other legislative action intended to be even more emphatic than a formal reply. South of the Potomac, where the Republican strength was rapidly rising, it had not yet been sufficiently consolidated to secure expressions of approval for even a portion of the resolutions; but it was strong enough to prevent any formal disapproval of them, as in the North.
2. The replies, formulated everywhere by the Federalists, declare the Alien and Sedition Laws both expedient and constitutional, thus constituting a most emphatic counter-protest to the protesting feature of the Virginia and Kentucky Resolutions. The replies further assert, as regards the remedy hinted at by Virginia and Kentucky, that the states have no right to pass upon the constitutionality of laws enacted by Congress; and nearly all of them, in terms more or less direct, point to the federal judiciary as the proper authority to decide upon the constitutionality of federal laws.
3. The entire reasoning of both the Virginia and the Kentucky Resolutions of 1798 was grounded upon the assertion, plainly expressed in each set of resolutions, that the Union was the result of a compact to which the states were parties. This fundamental doctrine received no attention in any of the replies or the discussions over them, so far as the latter have been preserved, except in the reply of Vermont to Kentucky. It is probable that this assertion of Virginia and Kentucky was more generally accepted in 1799 than it was later; and it is certain that neither the Republican who asserted it nor the Federalist who denied it had any adequate conception of the results to which a logical development of the doctrine would lead.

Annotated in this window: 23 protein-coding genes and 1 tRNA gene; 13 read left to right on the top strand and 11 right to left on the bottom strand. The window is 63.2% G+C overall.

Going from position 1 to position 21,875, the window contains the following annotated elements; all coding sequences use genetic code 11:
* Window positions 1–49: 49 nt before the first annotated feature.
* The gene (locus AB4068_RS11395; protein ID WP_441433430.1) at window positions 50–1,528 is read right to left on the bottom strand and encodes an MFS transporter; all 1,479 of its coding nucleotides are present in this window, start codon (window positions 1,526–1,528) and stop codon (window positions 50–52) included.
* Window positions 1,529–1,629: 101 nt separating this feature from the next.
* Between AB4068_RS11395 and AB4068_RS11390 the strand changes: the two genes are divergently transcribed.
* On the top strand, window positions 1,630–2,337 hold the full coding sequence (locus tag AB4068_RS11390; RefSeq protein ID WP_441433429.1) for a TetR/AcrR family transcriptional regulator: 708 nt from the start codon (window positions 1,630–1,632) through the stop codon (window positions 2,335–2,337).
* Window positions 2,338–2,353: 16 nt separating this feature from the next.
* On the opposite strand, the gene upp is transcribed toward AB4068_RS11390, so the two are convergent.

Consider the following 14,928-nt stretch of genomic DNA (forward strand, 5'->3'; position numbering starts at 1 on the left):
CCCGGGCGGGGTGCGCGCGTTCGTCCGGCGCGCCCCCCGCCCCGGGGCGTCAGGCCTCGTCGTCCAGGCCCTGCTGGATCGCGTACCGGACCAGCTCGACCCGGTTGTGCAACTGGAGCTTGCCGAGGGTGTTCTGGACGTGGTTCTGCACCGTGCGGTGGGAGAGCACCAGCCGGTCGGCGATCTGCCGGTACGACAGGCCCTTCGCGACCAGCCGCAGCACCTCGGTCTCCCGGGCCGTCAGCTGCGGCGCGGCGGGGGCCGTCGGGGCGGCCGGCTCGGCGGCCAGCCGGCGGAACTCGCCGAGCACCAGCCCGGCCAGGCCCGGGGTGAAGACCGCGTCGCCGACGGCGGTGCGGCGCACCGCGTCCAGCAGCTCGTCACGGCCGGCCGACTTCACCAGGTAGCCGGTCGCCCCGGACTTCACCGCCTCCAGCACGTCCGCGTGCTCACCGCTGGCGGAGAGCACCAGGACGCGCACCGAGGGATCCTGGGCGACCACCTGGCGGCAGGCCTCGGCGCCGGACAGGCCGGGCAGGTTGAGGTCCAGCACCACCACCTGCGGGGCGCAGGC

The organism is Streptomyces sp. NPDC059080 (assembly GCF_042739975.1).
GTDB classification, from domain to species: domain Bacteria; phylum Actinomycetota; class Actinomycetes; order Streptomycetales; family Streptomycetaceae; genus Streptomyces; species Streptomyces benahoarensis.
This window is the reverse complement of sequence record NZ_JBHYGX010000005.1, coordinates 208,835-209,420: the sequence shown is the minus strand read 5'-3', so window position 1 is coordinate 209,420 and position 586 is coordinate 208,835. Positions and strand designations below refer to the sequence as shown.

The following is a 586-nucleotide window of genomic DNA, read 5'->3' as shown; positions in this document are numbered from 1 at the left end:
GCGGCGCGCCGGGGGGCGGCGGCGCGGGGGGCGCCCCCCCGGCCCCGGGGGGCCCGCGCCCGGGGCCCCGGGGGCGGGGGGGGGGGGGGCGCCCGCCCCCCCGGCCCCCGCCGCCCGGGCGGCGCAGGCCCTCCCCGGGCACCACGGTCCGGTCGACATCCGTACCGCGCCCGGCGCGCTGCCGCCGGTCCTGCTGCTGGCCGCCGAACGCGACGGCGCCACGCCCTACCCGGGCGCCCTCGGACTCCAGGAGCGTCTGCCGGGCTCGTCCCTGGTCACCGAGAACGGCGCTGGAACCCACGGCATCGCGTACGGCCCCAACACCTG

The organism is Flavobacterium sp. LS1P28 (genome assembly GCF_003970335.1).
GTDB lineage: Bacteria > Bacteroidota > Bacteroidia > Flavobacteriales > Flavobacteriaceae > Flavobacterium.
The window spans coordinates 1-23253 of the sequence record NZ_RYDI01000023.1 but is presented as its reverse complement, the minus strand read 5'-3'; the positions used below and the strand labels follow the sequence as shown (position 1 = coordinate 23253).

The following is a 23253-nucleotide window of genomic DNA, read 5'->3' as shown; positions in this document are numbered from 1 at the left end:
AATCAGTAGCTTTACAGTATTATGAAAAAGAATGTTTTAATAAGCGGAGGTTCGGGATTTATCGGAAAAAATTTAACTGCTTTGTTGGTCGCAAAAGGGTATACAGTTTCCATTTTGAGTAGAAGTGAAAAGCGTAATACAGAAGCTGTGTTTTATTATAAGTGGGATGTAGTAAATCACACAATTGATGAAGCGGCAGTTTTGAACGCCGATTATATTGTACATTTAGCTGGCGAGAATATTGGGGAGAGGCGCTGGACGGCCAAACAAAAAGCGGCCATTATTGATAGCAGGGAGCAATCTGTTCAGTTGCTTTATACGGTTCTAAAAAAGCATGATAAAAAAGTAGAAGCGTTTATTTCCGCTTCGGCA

4. The Republicans, wherever their attitude can be learned, fully endorsed the protesting features of the Virginia and Kentucky Resolutions and accepted in part the reasoning upon which the remedy was grounded, though few went to the full extent of the Virginia and Kentucky doctrines.
When the Kentucky legislature sent forth its resolutions the excitement in that state did not entirely cease. George Nicholas, who with Breckenridge had been the leader of the movement in Kentucky, published a pamphlet early in January 1799 for the purpose of putting the case of Kentucky in proper light. It bore the title A Letter from George Nicholas of Kentucky to His Friend in Virginia, and though dated three days prior to the passage of the Kentucky resolutions was really a defense of them. Nicholas denied most emphatically that the people of Kentucky contemplated separating from the Union,
- Pp. 21–24. H U.